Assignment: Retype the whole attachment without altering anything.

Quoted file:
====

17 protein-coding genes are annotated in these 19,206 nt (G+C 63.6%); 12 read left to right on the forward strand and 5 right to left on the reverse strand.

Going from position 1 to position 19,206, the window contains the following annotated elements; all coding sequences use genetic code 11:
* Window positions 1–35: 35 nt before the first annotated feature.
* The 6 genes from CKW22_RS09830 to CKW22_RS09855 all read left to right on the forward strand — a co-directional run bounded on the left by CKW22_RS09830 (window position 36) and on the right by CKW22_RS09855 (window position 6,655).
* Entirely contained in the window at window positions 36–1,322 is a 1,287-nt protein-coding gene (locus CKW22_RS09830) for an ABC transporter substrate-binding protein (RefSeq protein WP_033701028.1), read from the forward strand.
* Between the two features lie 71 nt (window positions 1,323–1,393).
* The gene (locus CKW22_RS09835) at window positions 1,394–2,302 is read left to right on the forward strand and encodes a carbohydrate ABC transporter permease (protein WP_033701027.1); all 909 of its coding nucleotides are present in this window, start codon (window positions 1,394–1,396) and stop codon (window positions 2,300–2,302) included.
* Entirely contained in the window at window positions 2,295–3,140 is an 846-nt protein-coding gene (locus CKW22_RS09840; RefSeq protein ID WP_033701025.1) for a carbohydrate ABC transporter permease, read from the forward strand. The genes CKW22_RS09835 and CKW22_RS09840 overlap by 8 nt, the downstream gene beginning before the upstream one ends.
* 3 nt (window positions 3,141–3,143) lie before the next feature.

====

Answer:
17 protein-coding genes are annotated in these 19,206 nt (G+C 63.6%); 12 read left to right on the forward strand and 5 right to left on the reverse strand.

Going from position 1 to position 19,206, the window contains the following annotated elements; all coding sequences use genetic code 11:
* Window positions 1–35: 35 nt before the first annotated feature.
* The 6 genes from CKW22_RS09830 to CKW22_RS09855 all read left to right on the forward strand — a co-directional run bounded on the left by CKW22_RS09830 (window position 36) and on the right by CKW22_RS09855 (window position 6,655).
* Entirely contained in the window at window positions 36–1,322 is a 1,287-nt protein-coding gene (locus CKW22_RS09830) for an ABC transporter substrate-binding protein (RefSeq protein WP_033701028.1), read from the forward strand.
* Between the two features lie 71 nt (window positions 1,323–1,393).
* The gene (locus CKW22_RS09835) at window positions 1,394–2,302 is read left to right on the forward strand and encodes a carbohydrate ABC transporter permease (protein WP_033701027.1); all 909 of its coding nucleotides are present in this window, start codon (window positions 1,394–1,396) and stop codon (window positions 2,300–2,302) included.
* Entirely contained in the window at window positions 2,295–3,140 is an 846-nt protein-coding gene (locus CKW22_RS09840; RefSeq protein ID WP_033701025.1) for a carbohydrate ABC transporter permease, read from the forward strand. The genes CKW22_RS09835 and CKW22_RS09840 overlap by 8 nt, the downstream gene beginning before the upstream one ends.
* 3 nt (window positions 3,141–3,143) lie before the next feature.